Something rather remarkable has happened in American politics. An incumbent has been ousted in the primaries. What’s more, it’s house majority leader Eric Cantor. A house majority leader lost… in the primaries. A first time for everything. Needless to say, the press has been in a tizzy.
Quoth Tyler the Cowen: “”Brat loves Deirdre McCloskey” is surely worth a blog post from…someone.”
From Brat’s “Protecting Values” page (here) (emphasis added):
As our congressman, Dave Brat will oppose any efforts to allow those who entered this country illegally to cut in line, violate the rule of law and take jobs and tax dollars away from hard working Americans who have played by the rules.
Dave will protect the rights of the unborn and the sanctity of marriage, and will oppose any governmental intrusion upon the conscience of people of faith.
Dave Brat cites McCloskey approvingly here. Le quote (emphasis added):
“Economic growth is important. Without economic growth, the entire world was trapped at incomes of $500 per year until about 1800. Today, the average American worker is closer to $50,000.
“What caused this massive increase in human welfare? The basic lecture in economics would tell you the answers are capital investment, education and technological advances.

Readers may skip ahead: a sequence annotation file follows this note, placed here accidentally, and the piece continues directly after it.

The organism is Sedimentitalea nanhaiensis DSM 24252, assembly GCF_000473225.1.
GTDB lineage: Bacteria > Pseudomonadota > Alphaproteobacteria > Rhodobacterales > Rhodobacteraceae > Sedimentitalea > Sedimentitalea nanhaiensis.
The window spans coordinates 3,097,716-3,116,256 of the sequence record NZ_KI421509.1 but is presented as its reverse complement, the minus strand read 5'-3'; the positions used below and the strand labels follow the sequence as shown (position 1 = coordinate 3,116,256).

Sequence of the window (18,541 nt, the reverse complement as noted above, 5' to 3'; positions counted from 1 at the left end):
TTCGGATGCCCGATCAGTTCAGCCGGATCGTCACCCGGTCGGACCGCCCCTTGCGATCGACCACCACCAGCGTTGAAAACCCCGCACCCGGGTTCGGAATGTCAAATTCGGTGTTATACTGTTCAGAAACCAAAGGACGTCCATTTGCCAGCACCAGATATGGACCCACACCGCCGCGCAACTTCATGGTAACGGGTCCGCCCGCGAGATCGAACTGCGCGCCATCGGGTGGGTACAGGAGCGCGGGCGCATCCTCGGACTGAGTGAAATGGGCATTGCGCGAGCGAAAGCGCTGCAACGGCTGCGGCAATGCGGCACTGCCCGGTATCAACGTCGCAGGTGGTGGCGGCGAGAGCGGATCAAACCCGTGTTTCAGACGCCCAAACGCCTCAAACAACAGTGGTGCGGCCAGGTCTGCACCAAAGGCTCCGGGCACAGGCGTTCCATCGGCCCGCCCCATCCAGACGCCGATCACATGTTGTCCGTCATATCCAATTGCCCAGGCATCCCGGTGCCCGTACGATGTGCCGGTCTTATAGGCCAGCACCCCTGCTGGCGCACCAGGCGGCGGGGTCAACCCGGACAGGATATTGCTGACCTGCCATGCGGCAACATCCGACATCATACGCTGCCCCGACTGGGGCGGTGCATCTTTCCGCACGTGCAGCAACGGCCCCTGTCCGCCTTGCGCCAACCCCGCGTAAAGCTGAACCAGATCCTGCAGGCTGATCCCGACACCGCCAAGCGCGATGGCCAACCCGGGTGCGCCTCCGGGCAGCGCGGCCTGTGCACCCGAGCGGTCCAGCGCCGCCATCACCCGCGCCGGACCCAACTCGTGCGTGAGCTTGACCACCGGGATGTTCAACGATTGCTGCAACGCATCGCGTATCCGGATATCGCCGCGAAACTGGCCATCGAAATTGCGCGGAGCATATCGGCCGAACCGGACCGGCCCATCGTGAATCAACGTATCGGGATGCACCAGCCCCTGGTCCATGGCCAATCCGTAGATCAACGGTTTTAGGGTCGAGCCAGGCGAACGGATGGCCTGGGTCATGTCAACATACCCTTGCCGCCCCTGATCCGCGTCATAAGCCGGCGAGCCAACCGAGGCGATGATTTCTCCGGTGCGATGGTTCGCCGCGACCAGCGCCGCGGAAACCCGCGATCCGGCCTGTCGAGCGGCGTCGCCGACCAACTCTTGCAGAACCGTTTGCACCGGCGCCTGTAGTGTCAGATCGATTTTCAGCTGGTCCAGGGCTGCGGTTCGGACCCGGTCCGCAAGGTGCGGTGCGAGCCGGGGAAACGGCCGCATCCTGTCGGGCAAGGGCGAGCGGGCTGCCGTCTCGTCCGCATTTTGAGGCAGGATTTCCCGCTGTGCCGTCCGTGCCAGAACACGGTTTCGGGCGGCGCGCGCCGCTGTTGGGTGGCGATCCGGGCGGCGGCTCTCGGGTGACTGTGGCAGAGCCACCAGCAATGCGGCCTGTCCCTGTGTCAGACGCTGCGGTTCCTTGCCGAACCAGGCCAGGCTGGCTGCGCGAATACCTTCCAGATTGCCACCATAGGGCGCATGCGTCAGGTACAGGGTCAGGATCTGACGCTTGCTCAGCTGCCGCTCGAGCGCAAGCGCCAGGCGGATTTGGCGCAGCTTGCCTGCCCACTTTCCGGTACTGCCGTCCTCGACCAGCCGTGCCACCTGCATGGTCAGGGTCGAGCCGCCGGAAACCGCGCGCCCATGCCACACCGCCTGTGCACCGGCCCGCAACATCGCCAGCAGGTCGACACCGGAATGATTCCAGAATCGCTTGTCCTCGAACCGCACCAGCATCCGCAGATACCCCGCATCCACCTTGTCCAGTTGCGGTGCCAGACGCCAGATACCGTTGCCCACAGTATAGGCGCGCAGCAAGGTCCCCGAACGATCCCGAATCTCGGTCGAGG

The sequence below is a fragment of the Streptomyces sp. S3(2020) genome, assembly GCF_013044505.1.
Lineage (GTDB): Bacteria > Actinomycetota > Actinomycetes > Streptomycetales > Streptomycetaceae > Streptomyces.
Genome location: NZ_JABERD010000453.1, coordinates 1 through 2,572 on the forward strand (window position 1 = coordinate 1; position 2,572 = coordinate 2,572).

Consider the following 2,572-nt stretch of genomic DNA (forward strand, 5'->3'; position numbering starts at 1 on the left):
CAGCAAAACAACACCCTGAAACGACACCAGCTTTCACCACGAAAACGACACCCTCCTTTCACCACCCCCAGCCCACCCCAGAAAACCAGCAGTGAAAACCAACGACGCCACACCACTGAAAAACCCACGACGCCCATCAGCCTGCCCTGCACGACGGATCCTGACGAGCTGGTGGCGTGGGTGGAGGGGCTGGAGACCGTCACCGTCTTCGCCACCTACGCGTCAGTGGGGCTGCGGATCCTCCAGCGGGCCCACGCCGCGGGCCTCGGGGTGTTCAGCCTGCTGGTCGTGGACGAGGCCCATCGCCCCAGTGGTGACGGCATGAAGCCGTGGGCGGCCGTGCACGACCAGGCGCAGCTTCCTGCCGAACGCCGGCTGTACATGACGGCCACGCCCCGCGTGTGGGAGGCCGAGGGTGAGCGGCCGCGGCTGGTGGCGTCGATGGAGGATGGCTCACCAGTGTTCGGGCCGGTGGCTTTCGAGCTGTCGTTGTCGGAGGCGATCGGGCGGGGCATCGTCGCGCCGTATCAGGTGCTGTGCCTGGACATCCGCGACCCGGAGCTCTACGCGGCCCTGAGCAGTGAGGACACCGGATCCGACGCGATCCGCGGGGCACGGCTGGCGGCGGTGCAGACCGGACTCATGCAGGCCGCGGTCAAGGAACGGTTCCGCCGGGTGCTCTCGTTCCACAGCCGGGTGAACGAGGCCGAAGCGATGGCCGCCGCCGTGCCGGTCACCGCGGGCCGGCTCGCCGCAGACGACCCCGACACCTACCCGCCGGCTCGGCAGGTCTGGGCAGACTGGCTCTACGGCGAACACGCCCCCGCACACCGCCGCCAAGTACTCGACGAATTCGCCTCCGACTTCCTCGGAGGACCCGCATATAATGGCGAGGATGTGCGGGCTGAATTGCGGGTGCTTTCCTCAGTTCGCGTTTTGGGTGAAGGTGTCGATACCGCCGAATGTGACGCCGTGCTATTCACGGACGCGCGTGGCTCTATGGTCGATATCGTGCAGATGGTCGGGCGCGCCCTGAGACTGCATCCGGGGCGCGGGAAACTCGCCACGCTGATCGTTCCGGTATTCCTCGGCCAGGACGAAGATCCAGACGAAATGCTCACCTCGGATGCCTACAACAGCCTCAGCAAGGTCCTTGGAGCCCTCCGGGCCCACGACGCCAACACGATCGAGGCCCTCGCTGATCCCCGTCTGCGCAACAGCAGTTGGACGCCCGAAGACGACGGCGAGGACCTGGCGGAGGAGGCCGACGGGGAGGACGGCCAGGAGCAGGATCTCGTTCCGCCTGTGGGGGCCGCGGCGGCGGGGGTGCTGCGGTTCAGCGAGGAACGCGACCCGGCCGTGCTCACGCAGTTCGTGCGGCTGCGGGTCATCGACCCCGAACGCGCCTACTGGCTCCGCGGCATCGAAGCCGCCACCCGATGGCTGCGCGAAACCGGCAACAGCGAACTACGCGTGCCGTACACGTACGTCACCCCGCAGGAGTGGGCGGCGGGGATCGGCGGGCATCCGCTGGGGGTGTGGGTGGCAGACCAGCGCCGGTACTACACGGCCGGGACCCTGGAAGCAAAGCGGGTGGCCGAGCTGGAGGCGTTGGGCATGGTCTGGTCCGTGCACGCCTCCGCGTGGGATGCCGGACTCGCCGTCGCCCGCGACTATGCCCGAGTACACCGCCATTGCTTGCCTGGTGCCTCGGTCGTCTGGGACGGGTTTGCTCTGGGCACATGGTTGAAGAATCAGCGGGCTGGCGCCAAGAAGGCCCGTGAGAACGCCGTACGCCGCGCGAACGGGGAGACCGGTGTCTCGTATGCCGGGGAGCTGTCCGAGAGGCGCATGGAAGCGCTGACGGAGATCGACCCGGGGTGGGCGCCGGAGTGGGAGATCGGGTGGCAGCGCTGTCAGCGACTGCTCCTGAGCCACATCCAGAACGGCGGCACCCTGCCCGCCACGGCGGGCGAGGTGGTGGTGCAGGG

“However, Deidre McCloskey’s work reveals that virtue may in fact be the one major cause of all causes of economic growth.
“About 1800, some countries in northwestern Europe began to socially validate and value and even praise the innovator class — the geeks. We called them morally good.
“Prior to this virtue story, other economists, such as Doug North and Brad DeLong, were showing us how important property rights, the rule of law and even Protestant institutions were to economic growth in northern Europe.
“The latest in economic research shows that ethical ideas may matter just as much as traditional economic variables in generating long-run economic growth.”
I assume that given Brat’s interpretation of virtue, he’s not inclined to cite Auntie Deirdre’s most moving work (excerpt here) detailing her transition from Donald to Deirdre.
Look people. I’ve said it elsewhere, and I’ll reckon that if Professor McCloskey herself stops by, she might be inclined to endorse this sentiment, the best heuristic for governance we’ve stumbled on in the history of Western Civilization comes to us from Plato via Aristotle, Solon, and Adam Smith himself: the divine maxim to do no more harm to the nation than you would to your own parents. If you’d be willing to throw your own mother in the slammer because she’d dare fall in love with another woman or hire help from overseas, perhaps you’ve abdicated the moral high ground.
Cue Skwire’s First Law.